You Must Be Confident of Your Value to Win at High Prices

How confident are you and your sales team that your product is worth its price?

The answer to that one question is a fantastic predictor of how much you discount your product. People that don’t believe their product is worth it have a very hard time winning at high prices. Instead, they discount to a “reasonable” price.

A highly profitable attitude and belief is that my product is so worth its price that I feel sorry for people who don’t buy it. If they bought from the competition, they didn’t make the best decision because I failed to communicate the value well enough.

This isn’t a game. This is truth. Are your products that good? Are they that much better than your competitors? If you don’t believe it, you are probably discounting too much.

If your products aren’t that good, then that is where you should focus. Listen to your market. Only add new features that buyers would pay for and users would use. Be better than your competitors. When you add the right features long enough, you will gain that confidence.

In fact, you will hear your own users tell you stories that strengthen your confidence. If you’re not confident, work on your product first. Have price in your mind and in your research, but realize your products have to add value before anyone will buy them.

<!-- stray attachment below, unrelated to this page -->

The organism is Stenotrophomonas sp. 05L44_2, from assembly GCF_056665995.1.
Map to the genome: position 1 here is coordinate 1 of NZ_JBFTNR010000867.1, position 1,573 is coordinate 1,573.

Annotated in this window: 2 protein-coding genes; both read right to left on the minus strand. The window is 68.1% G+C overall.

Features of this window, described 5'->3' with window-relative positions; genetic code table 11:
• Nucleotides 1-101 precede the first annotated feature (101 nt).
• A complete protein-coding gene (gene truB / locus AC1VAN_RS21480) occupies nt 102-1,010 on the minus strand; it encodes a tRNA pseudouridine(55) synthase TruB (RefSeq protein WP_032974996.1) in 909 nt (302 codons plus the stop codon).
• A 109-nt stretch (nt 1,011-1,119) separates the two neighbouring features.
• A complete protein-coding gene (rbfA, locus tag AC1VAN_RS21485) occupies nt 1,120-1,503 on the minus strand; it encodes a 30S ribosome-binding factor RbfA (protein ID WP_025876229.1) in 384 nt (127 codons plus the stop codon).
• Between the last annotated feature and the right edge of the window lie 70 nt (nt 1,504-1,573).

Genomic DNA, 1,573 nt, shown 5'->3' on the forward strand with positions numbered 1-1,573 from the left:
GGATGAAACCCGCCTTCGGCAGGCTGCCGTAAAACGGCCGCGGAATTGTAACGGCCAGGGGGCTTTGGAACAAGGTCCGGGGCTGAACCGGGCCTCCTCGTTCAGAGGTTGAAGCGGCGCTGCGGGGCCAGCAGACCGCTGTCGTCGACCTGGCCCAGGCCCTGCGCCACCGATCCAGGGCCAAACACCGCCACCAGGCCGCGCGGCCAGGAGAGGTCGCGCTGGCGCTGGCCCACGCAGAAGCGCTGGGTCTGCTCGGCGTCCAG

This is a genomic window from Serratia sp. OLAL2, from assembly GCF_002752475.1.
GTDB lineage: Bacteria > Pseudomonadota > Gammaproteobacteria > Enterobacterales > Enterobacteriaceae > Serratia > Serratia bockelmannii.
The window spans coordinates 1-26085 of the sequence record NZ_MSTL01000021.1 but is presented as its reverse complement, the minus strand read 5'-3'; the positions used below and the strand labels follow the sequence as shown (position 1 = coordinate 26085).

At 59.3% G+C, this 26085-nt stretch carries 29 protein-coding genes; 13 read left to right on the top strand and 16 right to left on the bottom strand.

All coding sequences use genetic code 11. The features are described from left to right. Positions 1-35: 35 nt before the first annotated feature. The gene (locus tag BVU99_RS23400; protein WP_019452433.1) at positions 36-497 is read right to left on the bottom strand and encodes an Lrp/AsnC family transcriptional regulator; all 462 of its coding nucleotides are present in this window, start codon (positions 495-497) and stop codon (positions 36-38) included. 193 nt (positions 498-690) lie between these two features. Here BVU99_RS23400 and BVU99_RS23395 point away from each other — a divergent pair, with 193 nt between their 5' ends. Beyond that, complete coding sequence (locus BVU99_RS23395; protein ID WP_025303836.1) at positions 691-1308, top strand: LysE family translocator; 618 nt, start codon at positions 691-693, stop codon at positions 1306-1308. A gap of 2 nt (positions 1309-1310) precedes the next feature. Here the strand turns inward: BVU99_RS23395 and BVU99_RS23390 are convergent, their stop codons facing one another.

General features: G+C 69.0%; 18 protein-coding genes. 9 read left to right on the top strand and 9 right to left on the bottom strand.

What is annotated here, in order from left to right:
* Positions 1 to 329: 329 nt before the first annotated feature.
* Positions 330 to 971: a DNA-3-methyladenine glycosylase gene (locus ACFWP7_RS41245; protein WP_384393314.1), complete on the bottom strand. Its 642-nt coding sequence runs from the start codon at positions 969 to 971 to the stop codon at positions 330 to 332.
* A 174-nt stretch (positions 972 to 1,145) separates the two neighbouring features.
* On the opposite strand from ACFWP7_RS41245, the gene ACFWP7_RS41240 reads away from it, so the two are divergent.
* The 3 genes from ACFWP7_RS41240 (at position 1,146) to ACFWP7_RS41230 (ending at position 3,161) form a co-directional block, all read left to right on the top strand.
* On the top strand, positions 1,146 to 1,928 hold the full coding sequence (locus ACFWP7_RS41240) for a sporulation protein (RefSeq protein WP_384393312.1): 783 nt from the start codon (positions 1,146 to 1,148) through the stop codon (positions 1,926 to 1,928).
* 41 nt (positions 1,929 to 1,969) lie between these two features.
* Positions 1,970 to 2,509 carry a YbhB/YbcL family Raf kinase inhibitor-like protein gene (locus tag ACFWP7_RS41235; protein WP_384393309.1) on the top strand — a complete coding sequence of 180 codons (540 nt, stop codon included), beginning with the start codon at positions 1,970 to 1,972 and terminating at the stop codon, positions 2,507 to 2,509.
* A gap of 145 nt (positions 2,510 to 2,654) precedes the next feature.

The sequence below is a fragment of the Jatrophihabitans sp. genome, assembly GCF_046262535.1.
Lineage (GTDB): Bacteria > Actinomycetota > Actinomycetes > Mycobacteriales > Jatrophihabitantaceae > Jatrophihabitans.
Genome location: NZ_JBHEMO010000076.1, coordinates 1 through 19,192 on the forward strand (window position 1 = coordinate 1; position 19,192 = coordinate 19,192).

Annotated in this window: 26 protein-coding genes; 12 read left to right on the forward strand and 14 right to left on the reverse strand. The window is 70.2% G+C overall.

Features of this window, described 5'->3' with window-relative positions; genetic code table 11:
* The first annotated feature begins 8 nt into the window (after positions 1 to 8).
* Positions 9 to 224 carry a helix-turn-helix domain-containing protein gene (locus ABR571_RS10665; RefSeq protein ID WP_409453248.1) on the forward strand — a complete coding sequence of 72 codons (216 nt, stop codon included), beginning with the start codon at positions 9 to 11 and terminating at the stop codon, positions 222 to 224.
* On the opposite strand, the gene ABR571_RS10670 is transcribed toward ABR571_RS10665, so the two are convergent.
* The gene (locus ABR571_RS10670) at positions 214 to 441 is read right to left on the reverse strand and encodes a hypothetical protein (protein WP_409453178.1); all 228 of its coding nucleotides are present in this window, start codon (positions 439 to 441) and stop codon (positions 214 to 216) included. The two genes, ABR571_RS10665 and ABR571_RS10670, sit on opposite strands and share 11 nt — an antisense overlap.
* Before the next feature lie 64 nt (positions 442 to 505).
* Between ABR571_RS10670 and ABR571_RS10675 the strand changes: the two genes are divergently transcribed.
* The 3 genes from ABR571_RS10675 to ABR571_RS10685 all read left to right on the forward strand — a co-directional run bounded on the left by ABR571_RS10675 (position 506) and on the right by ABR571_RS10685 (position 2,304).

Mark Stiving

Mark Stiving

Mark Stiving is an instructor at Pragmatic Institute with more than 20 years of experience in business startup, development, management, turnaround and sales and design engineering. He has helped companies create and implement new pricing strategies to capture more from the value they create, and has consulted with Cisco, Procter & Gamble, Grimes Aerospace, Rogers Corporation and many small businesses and entrepreneurial ventures. He has led pricing initiatives as director of pricing at Maxim Integrated and as a member of technical staff at National Semiconductor. Mark also has served as president of both Home Director Inc. and Destiny Networks Inc. and as an assistant professor of marketing at The Ohio State University. Mark also is the author of “Impact Pricing: Your Blueprint to Driving Profits” (Entrepreneur Press, 2011). He can be reached at

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